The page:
The Strawberry has to be a contender for everyone’s favourite fruit, right?
It seems that everything these days either tastes of strawberries or smells like them, from Ice cream to air freshener there’s something for everyone but how good are they for health and nutrition? Read on for some stunning Strawberry facts.
About the Strawberry
Suer Fruit: Strawberry
The name Strawberry originates from the berries that are “strewn” or the “strewn berry” over the course of time and with continued use the name was shortened to ”Strawberry”.
Strawberries are from the same plant family as the Rose, the Rosaceae family and although you wouldn’t think it; the Strawberry isn’t a fruit or a berry at all but the enlarged end of the plant’s stamen, because of this the Strawberries seeds are on the outer skin, instead of inside the berry.There are around 200 of those little seeds on each fruit
Here in the UK May 1st sees the official start to the British berry season with milder temperatures, longer days and more sunshine – the perfect conditions for growing berries
British strawberries hit the supermarket shelves from early May. Due to improved varieties developed in the last few years, consumers can expect to see a wide selection of British berries, all of which have been developed to suit the UK climate.
Although strawberries will be in plentiful supply throughout May the season will reach its peak in June and July. If good weather continues from July you can expect to see British strawberries until the end of September.
Although Strawberries are available in UK Supermarkets all year round they are very rarely organic and if they are they’re very expensive, most of the Strawberries you see on the UK shelves outside of the berry season come from farms in Southern Europe and North africa
Health benefits of strawberries
Strawberries are low in calories (32 kcal/100g) they are also rich source of Vitamins, Minerals and health promoting phyto-nutrients.
Low in Fat
Strawberries have significantly high amounts of phenolic flavonoid phyto-chemicals called anthocyanins and ellagic acid.
Srtawberry has an ORAC value (oxygen radical absorbance capacity, a measure of anti-oxidant strength) of about 3577µmol TE per 100 grams.
Potential positive health effects have been shown in the areas of anti-cancer, anti-ageing, as an anti-inflammatory and a protector against neurological diseases.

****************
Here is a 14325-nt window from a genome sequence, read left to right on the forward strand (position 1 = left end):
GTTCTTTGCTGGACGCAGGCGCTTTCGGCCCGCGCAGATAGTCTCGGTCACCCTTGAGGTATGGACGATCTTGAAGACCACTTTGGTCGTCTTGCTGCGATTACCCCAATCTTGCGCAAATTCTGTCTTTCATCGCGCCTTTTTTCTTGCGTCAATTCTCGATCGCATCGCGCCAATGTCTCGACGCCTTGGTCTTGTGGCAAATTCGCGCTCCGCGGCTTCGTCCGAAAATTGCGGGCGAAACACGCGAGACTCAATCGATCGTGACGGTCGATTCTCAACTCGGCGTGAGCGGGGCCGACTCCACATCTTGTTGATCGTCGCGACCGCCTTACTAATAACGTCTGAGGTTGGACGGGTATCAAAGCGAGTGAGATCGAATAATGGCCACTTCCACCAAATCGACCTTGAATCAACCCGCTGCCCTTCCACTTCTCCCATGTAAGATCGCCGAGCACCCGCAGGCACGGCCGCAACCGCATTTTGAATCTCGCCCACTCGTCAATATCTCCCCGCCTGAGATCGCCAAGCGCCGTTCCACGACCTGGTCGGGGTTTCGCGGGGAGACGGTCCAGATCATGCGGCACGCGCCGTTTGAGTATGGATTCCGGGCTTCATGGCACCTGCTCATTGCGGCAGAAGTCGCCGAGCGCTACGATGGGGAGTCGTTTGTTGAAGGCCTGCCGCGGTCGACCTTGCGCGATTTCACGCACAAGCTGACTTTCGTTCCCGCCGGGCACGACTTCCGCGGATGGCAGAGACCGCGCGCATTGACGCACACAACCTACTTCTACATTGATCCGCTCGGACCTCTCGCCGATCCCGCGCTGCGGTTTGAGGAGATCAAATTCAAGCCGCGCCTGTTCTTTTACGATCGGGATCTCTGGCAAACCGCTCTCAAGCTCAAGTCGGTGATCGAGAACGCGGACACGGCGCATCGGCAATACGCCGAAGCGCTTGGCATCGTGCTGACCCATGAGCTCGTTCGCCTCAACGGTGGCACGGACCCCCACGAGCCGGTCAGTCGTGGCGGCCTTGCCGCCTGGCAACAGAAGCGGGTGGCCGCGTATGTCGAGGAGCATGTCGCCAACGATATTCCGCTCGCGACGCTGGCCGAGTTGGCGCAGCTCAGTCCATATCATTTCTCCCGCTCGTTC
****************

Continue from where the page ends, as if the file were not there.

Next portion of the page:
Fresh Strawberries are known to be an excellent source of vitamin-C with 100 grams providing 58.8 mg or about 98% of RDI,
High in B-complex vitamins, with good amounts of vitamin B-6, niacin, folic acid, riboflavin and pantothenic acid
Strawberries contain vitamin A, vitamin E and health promoting flavonoid poly phenolic, antioxidants such as lutein, zea-xanthin, and beta-carotene in small amounts. These compounds help act as protective scavengers against oxygen-derived free radicals and reactive oxygen species (ROS) that play a role in aging and various disease processes.
High concentration of the minerals potassium, manganese, fluorine, copper, iron and iodine.
Juicing with Strawberries
Now this isn’t as easy as you might expect, especially if your using a masticating juicer like the Angel juicer…… As with all soft fruits you’ll need to take your time when juicing Strawberries, this is because they can quickly clog your juice strainer.
Twin and single gear masticating juicers (including the expensive ones) struggle with all soft fruits
The solution to this problem is to alternate each strawberry with a crunchy fruit or vegetable so that it pushes the Strawberry though the juicer and clears the holes in the juice strainer, carrots are perfect for this as are beets. If you juice Strawberries on their own you won’t get a watery juice, you end up with more of a puree so you’ll either have to add another fruit/vegetable to your juice or add water or coconut water to thin the juice.
Because of this the Strawberry scores low on juiceability
6 Strawberries (alternate these with the carotts and beets)
Water from a coconut
Serves 2 🙂